Wow, this is exciting. I have been working for NetSecure Technologies since before SmartSwipe was released to consumers. Seeing it on here, with all of you people commenting and asking questions is an unbelievable start to my Friday.
I'm going to try to answer any questions you have, and I encourage you to keep asking them!
Also, I dont see how this device is even supposed to work! It seems like all it does is stop YOU from seeing your credit card numbers in plaintext on YOUR computer screen. It doesn't stop the vendor from getting the numbers, right? Cause otherwise how would the vendor charge you for what you are purchasing?
Warning - this answer is rather technical. I'll do my best to try and keep things a little more accessible, but if I fail miserably, feel free to say, "Reading that felt like rubbing my eyes with sandpaper." :-)
This will be easiest to answer if I give you a bit of information on how security on a web page works. Let's say that you go to some-store-on-the-web.com to buy something. You pick an item, and start the checkout process.
After you enter your address and everything, the web page asks you for a credit card number. You notice there is a lock in your browser and the address starts with https, so you know that the page is encrypted (or scrambled). You type your information and hit submit.
Sounds pretty simple, hey?
From a security point of view, there is a big problem. Your credit card information is very vulnerable as you key it in - cyber criminals write things called keystroke loggers that will silently steal from you as you type in your information. And your credit card information is not actually encrypted until after you hit submit - so lots of malicious software (viruses, etc) can steal it as it sits (in plain text) in your computer's memory.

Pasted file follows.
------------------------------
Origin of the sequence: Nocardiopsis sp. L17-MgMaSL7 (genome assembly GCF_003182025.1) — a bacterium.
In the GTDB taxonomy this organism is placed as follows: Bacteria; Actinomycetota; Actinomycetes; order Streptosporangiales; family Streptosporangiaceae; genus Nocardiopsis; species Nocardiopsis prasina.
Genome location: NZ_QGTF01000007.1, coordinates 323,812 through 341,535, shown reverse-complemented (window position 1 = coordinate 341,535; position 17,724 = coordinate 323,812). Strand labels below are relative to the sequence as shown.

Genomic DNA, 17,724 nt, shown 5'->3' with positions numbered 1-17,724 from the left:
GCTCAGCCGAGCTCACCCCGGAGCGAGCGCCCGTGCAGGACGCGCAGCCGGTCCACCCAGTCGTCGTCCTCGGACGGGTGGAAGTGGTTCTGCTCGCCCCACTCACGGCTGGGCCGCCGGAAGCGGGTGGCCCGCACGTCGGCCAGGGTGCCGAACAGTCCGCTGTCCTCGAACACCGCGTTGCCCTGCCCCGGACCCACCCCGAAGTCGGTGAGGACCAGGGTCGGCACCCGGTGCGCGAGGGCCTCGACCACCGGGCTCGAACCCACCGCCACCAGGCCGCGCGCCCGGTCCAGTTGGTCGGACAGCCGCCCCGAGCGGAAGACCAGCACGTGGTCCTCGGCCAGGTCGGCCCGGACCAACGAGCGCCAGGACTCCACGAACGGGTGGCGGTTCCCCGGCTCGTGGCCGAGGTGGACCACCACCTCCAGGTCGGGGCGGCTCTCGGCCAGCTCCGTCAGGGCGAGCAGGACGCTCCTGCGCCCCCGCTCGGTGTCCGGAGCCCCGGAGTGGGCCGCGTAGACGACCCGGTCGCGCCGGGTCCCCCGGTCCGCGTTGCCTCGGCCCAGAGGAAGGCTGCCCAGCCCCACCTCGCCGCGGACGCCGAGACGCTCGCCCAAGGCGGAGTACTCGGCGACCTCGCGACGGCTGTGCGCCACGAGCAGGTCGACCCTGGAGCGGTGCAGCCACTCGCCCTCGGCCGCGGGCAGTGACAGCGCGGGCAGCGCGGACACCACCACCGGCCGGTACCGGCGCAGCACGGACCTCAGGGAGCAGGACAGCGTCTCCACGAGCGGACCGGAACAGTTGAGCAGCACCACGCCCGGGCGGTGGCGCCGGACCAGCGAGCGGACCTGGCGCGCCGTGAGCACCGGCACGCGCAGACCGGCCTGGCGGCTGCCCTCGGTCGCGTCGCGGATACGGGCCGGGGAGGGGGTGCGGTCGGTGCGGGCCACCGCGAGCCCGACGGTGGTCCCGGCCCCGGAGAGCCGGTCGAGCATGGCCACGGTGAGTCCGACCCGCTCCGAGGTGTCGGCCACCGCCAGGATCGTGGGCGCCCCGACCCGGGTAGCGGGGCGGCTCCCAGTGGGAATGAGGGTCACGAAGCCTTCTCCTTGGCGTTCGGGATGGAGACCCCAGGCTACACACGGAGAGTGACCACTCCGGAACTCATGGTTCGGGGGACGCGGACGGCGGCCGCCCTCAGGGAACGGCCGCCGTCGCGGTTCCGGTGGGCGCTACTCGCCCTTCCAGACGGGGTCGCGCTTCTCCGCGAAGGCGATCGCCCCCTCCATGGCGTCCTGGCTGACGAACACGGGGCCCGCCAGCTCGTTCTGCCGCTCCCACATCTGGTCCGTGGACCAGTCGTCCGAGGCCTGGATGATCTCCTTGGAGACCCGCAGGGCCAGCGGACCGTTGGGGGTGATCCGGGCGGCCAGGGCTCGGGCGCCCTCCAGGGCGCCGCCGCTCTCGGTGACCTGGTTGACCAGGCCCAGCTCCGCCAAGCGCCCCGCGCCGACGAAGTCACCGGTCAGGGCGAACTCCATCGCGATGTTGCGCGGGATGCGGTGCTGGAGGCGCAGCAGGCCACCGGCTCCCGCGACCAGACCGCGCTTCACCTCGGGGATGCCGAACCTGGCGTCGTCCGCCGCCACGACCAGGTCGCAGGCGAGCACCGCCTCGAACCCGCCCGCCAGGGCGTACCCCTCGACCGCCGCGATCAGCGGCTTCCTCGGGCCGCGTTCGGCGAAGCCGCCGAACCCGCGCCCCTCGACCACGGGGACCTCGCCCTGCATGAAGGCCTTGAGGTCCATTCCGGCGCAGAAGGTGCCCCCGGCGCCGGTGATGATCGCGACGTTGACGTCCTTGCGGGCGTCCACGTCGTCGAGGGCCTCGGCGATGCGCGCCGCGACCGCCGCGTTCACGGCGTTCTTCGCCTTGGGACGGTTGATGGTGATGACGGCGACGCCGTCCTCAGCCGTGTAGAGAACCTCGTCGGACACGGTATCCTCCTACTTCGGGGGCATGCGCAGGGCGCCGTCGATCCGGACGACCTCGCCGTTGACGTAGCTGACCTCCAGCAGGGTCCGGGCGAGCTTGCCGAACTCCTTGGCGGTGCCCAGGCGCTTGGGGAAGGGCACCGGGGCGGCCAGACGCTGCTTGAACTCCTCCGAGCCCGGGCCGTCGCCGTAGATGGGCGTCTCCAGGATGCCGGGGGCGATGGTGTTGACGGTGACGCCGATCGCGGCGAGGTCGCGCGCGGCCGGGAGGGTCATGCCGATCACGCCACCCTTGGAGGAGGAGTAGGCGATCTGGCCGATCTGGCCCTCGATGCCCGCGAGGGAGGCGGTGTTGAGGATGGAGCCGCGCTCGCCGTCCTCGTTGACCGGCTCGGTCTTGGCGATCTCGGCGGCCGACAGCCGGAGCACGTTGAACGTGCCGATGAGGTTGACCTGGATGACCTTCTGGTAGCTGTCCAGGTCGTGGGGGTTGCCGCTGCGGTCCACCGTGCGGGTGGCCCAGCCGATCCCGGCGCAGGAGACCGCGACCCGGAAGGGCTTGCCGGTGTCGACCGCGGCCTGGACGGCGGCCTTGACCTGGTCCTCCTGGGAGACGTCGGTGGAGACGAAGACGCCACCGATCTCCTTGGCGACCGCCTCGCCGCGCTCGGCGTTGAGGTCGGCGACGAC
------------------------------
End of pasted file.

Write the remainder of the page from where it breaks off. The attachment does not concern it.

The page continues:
(My inner Star Wars fan sort of wants to play the Imperial March, it seems fitting)
If you use SmartSwipe, your credit card information is actually encrypted as you swipe your card through the device. So, in other words, your card information is already scrambled before it even reaches your computer. Consequently, you can have keystroke loggers, or other kinds of malicious stuff on your computer and the criminals still can't get your real credit card information.
Then, it joins up with the regular encryption stream and reaches the web site in the exact same format that they expect it. If you're interested, I can post a really good video that a reporter in Utah made about SmartSwipe. They say that a picture is worth a thousand words, well, a video is significantly better than ten thousand of my words!
Oh brevity....an ability I wish I had....:-)
Does this make any more sense? If not, it was -25 degrees Fahrenheit when I came to work this morning, so maybe give me a few hours for my brain to thaw out.....